Sign Up
For the best experience, choose your profession & state.

Return to Blog Home

CEUfast Blog - Category: Mental Health



When working with adolescents, it is important to communicate clearly, interpret their need accurately and to provide education on topics that are sometimes overwhelming.


Adolescents pose a challenge to health care professionals. Whether it be stubbornness or unwillingness to accept that their actions have consequences, or difficulty to communicate clear and factual information, working with adolescents often creates unique obstacles.

Posted January 10, 2018busy-nurses-station-in-hospital


It’s a nurse’s duty to care for patients and improve the overall health of others, but how often do you stop to think about your own health?

If you’re in the majority of nurses, you don’t focus on your own health often enough — and it’s leading to medical errors when you treat patients at work.

A recent study by The Ohio State University showed more than half of U.S. nurses are depressed, making them prone to medical errors.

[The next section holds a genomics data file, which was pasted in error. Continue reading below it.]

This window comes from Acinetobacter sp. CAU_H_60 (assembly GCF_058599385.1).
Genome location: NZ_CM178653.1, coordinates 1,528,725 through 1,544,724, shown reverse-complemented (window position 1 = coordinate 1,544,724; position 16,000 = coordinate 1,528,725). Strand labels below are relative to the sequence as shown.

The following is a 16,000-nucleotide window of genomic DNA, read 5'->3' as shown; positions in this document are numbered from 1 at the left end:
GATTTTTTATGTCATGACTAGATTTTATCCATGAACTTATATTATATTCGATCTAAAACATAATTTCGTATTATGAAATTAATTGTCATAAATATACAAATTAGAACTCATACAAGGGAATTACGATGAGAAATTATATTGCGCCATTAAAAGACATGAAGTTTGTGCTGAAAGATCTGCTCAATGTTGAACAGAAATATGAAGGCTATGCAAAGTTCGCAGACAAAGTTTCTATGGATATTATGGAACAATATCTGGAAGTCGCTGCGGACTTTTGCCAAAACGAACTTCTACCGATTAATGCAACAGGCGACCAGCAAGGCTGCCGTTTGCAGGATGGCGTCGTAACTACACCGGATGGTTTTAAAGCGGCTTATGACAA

Written by Julia Tortorice
Photo by: COD Newsroom (Flickr)

Photo by: COD Newsroom (Flickr)

Learn to recognize the signs of PTSD so you can get help if you need it.

Post-Traumatic Stress Disorder in Nurses

We became, or want to become, nurses because we want to care for other people. Our career goal, and the joy that comes with it, is helping an ill person regain their health. Unfortunately, even the best care does not always bring about the desired results, and we lose patients. If you have become attached to that patient, which we all do because we care, the loss can be even more traumatic. Post-Traumatic Stress Disorder, or PTSD, is on the rise in the health care professions, and nurses are particularly prone to this debilitating condition.

Written by Julia Tortorice
Photo by Fractured Studios (Flickr)

Photo by Fractured Studios (Flickr)

We all suffer from the “winter blues” every once in a while, but many people suffer from a more severe form of the winter depression called Seasonal Affective Disorder, or SAD. The acronym fits, doesn't it? As a nurse, you might notice a change in your regular patients' moods during the winter months. Some might come into your care a little more tired and a little less enthused about life. Don't make the mistake of assuming they are stuck in a winter funk. Take the time to assess whether your patients are suffering from SAD or just the winter blues.

All Blog Posts